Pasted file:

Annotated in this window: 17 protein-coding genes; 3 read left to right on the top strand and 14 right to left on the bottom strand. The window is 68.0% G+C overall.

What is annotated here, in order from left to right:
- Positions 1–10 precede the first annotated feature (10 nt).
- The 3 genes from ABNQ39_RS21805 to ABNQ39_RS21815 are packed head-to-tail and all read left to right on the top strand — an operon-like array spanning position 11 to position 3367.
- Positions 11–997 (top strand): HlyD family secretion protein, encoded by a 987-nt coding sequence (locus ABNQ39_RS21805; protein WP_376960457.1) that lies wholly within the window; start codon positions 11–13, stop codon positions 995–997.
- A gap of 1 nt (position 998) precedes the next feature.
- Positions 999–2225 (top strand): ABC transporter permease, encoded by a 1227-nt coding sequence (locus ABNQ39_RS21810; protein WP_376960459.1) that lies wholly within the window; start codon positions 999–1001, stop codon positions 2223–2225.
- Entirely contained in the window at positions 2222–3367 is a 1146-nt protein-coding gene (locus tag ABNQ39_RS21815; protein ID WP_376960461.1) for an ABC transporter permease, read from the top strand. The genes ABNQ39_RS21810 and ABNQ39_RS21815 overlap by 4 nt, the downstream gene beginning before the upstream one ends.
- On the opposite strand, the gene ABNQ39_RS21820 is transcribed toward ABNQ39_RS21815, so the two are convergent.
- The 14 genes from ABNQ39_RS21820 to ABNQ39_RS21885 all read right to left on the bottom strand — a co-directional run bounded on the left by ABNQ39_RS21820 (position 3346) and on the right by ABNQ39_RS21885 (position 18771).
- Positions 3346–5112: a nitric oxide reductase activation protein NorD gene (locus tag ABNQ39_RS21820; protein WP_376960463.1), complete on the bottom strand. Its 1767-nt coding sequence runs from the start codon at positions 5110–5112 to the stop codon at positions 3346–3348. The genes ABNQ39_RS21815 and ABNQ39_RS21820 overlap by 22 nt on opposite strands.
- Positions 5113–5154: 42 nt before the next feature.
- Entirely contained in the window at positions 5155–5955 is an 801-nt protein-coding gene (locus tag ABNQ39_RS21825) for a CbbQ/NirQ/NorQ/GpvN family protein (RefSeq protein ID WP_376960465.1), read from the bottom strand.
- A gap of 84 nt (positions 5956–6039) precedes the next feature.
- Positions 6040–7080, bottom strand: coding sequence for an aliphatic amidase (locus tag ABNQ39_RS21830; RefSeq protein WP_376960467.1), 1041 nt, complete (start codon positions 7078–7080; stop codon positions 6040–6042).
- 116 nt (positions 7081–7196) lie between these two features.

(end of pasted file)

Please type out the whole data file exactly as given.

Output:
Annotated in this window: 17 protein-coding genes; 3 read left to right on the top strand and 14 right to left on the bottom strand. The window is 68.0% G+C overall.

What is annotated here, in order from left to right:
- Positions 1–10 precede the first annotated feature (10 nt).
- The 3 genes from ABNQ39_RS21805 to ABNQ39_RS21815 are packed head-to-tail and all read left to right on the top strand — an operon-like array spanning position 11 to position 3367.
- Positions 11–997 (top strand): HlyD family secretion protein, encoded by a 987-nt coding sequence (locus ABNQ39_RS21805; protein WP_376960457.1) that lies wholly within the window; start codon positions 11–13, stop codon positions 995–997.
- A gap of 1 nt (position 998) precedes the next feature.
- Positions 999–2225 (top strand): ABC transporter permease, encoded by a 1227-nt coding sequence (locus ABNQ39_RS21810; protein WP_376960459.1) that lies wholly within the window; start codon positions 999–1001, stop codon positions 2223–2225.
- Entirely contained in the window at positions 2222–3367 is a 1146-nt protein-coding gene (locus tag ABNQ39_RS21815; protein ID WP_376960461.1) for an ABC transporter permease, read from the top strand. The genes ABNQ39_RS21810 and ABNQ39_RS21815 overlap by 4 nt, the downstream gene beginning before the upstream one ends.
- On the opposite strand, the gene ABNQ39_RS21820 is transcribed toward ABNQ39_RS21815, so the two are convergent.
- The 14 genes from ABNQ39_RS21820 to ABNQ39_RS21885 all read right to left on the bottom strand — a co-directional run bounded on the left by ABNQ39_RS21820 (position 3346) and on the right by ABNQ39_RS21885 (position 18771).
- Positions 3346–5112: a nitric oxide reductase activation protein NorD gene (locus tag ABNQ39_RS21820; protein WP_376960463.1), complete on the bottom strand. Its 1767-nt coding sequence runs from the start codon at positions 5110–5112 to the stop codon at positions 3346–3348. The genes ABNQ39_RS21815 and ABNQ39_RS21820 overlap by 22 nt on opposite strands.
- Positions 5113–5154: 42 nt before the next feature.
- Entirely contained in the window at positions 5155–5955 is an 801-nt protein-coding gene (locus tag ABNQ39_RS21825) for a CbbQ/NirQ/NorQ/GpvN family protein (RefSeq protein ID WP_376960465.1), read from the bottom strand.
- A gap of 84 nt (positions 5956–6039) precedes the next feature.
- Positions 6040–7080, bottom strand: coding sequence for an aliphatic amidase (locus tag ABNQ39_RS21830; RefSeq protein WP_376960467.1), 1041 nt, complete (start codon positions 7078–7080; stop codon positions 6040–6042).
- 116 nt (positions 7081–7196) lie between these two features.